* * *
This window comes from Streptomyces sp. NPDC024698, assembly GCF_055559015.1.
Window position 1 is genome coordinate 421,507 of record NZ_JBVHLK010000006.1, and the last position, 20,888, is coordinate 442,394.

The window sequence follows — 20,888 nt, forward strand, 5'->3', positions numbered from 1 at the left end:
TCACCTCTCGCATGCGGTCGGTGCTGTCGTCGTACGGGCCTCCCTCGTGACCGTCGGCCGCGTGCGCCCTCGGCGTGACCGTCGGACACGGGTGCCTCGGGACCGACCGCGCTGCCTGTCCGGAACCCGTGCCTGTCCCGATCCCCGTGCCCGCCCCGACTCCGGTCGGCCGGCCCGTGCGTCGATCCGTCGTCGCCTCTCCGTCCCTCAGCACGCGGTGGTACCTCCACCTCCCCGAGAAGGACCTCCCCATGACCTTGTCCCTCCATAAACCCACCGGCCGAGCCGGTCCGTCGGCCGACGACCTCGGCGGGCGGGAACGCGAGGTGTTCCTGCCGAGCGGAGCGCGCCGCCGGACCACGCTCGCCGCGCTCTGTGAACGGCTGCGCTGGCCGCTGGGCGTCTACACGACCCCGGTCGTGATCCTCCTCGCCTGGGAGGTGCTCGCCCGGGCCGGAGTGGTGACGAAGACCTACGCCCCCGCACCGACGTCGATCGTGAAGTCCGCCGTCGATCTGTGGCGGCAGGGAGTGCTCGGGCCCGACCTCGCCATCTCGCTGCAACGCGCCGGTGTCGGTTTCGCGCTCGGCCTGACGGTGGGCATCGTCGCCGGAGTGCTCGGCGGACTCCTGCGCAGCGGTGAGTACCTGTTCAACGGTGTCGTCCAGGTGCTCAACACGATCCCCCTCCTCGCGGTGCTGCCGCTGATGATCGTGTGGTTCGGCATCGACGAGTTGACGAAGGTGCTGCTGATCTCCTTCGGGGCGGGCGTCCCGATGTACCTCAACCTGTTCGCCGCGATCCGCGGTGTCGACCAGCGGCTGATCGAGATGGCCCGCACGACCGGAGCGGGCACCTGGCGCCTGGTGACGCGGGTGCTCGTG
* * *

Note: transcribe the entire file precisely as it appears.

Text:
This window comes from Streptomyces sp. NPDC024698, assembly GCF_055559015.1.
Window position 1 is genome coordinate 421,507 of record NZ_JBVHLK010000006.1, and the last position, 20,888, is coordinate 442,394.

The window sequence follows — 20,888 nt, forward strand, 5'->3', positions numbered from 1 at the left end:
TCACCTCTCGCATGCGGTCGGTGCTGTCGTCGTACGGGCCTCCCTCGTGACCGTCGGCCGCGTGCGCCCTCGGCGTGACCGTCGGACACGGGTGCCTCGGGACCGACCGCGCTGCCTGTCCGGAACCCGTGCCTGTCCCGATCCCCGTGCCCGCCCCGACTCCGGTCGGCCGGCCCGTGCGTCGATCCGTCGTCGCCTCTCCGTCCCTCAGCACGCGGTGGTACCTCCACCTCCCCGAGAAGGACCTCCCCATGACCTTGTCCCTCCATAAACCCACCGGCCGAGCCGGTCCGTCGGCCGACGACCTCGGCGGGCGGGAACGCGAGGTGTTCCTGCCGAGCGGAGCGCGCCGCCGGACCACGCTCGCCGCGCTCTGTGAACGGCTGCGCTGGCCGCTGGGCGTCTACACGACCCCGGTCGTGATCCTCCTCGCCTGGGAGGTGCTCGCCCGGGCCGGAGTGGTGACGAAGACCTACGCCCCCGCACCGACGTCGATCGTGAAGTCCGCCGTCGATCTGTGGCGGCAGGGAGTGCTCGGGCCCGACCTCGCCATCTCGCTGCAACGCGCCGGTGTCGGTTTCGCGCTCGGCCTGACGGTGGGCATCGTCGCCGGAGTGCTCGGCGGACTCCTGCGCAGCGGTGAGTACCTGTTCAACGGTGTCGTCCAGGTGCTCAACACGATCCCCCTCCTCGCGGTGCTGCCGCTGATGATCGTGTGGTTCGGCATCGACGAGTTGACGAAGGTGCTGCTGATCTCCTTCGGGGCGGGCGTCCCGATGTACCTCAACCTGTTCGCCGCGATCCGCGGTGTCGACCAGCGGCTGATCGAGATGGCCCGCACGACCGGAGCGGGCACCTGGCGCCTGGTGACGCGGGTGCTCGTG